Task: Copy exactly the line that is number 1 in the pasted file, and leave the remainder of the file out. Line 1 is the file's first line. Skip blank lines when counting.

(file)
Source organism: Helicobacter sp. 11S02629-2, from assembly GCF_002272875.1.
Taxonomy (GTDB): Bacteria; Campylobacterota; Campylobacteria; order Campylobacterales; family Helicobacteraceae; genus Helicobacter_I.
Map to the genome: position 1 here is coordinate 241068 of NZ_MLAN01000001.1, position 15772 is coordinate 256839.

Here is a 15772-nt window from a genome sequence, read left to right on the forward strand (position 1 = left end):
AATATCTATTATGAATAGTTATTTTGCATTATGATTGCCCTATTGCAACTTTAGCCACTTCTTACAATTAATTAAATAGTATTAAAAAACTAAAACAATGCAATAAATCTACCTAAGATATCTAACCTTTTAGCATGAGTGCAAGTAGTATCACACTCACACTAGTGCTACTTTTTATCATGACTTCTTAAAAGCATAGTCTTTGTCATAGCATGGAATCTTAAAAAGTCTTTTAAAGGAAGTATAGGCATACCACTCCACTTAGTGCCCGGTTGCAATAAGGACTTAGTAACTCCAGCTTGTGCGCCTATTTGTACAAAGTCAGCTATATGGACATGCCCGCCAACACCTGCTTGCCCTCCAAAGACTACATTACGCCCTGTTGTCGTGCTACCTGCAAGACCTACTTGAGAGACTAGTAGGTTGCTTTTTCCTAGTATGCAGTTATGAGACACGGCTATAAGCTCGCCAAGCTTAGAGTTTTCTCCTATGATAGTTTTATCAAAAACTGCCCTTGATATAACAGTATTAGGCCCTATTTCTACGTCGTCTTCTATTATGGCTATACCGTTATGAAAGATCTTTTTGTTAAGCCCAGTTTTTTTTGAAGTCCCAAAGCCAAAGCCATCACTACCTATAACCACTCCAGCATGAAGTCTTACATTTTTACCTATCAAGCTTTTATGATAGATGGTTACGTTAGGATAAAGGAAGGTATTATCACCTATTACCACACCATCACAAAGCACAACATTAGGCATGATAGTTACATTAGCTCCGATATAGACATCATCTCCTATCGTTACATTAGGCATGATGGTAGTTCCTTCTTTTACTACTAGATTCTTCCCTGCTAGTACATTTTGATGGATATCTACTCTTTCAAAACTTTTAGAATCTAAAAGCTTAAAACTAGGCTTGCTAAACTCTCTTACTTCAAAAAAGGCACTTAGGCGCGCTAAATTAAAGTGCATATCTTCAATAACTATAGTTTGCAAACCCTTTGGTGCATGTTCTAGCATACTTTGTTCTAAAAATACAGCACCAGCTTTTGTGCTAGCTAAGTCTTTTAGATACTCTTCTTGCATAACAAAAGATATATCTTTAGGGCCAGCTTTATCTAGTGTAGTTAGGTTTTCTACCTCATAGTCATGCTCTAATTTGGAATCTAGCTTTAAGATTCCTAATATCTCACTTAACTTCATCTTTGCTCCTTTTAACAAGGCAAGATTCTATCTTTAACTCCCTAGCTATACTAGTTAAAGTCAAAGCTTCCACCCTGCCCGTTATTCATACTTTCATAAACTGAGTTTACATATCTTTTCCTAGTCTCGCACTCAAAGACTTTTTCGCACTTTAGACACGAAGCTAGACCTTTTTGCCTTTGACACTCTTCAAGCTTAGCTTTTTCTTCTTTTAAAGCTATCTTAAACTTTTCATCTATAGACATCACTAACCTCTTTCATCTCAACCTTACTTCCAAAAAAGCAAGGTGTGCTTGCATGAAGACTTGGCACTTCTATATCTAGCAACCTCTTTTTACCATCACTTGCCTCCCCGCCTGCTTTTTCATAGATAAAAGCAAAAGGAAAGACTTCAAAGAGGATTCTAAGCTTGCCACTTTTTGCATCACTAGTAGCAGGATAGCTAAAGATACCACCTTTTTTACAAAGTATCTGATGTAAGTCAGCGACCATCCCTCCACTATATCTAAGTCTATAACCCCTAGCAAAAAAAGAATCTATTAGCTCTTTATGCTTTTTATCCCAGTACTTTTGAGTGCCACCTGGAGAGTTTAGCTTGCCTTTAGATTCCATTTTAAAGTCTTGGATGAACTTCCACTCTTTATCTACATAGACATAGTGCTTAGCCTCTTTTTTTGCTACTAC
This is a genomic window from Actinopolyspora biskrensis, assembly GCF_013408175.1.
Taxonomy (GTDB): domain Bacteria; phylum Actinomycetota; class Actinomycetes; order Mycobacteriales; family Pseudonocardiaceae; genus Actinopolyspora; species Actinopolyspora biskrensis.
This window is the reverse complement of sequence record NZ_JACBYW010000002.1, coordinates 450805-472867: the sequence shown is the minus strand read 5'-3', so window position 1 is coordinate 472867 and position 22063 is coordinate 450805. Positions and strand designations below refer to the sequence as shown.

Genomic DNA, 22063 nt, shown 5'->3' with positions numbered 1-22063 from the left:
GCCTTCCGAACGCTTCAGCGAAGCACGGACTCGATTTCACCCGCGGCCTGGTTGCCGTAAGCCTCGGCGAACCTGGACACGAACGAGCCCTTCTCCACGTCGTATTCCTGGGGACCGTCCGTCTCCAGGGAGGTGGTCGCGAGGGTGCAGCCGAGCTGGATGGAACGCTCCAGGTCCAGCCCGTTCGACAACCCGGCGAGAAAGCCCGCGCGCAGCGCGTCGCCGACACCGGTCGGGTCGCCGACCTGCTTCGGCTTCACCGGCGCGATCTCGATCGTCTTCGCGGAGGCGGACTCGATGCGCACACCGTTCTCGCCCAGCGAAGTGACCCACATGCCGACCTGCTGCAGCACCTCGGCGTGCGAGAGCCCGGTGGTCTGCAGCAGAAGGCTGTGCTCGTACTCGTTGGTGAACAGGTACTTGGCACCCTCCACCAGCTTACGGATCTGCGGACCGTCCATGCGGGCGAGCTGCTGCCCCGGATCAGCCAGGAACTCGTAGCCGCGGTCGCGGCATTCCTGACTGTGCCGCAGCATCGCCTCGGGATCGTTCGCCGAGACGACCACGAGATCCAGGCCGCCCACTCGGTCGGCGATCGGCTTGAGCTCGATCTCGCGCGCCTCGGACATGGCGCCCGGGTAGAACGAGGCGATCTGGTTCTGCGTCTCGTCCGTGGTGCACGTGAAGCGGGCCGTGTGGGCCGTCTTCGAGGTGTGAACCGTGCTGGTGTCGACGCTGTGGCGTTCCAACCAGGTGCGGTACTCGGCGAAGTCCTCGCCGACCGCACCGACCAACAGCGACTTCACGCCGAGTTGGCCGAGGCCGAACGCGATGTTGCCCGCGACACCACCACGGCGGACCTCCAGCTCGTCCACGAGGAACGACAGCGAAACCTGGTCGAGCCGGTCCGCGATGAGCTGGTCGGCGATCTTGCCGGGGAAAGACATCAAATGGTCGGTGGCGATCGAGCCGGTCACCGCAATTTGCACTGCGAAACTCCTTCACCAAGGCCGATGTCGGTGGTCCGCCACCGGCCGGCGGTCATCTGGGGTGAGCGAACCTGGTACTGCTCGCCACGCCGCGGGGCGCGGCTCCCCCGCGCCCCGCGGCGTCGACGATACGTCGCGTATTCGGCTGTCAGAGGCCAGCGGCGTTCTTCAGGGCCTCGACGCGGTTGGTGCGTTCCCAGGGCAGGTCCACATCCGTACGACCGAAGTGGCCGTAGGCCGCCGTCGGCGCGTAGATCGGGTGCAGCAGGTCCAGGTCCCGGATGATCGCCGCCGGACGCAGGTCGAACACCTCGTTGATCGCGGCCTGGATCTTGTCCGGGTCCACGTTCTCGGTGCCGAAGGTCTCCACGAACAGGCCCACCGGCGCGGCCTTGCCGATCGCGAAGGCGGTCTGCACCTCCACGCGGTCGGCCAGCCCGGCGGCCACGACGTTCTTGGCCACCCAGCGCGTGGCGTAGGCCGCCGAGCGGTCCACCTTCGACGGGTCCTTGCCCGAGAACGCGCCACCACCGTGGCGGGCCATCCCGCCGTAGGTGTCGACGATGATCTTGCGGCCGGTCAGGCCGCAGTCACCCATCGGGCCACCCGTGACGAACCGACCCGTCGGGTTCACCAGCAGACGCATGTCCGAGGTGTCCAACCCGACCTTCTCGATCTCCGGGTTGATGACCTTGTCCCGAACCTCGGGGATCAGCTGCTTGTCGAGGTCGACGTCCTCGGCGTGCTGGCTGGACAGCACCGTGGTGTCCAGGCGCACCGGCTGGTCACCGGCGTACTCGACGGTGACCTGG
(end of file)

Source organism: Helicobacter sp. 11S02629-2, from assembly GCF_002272875.1.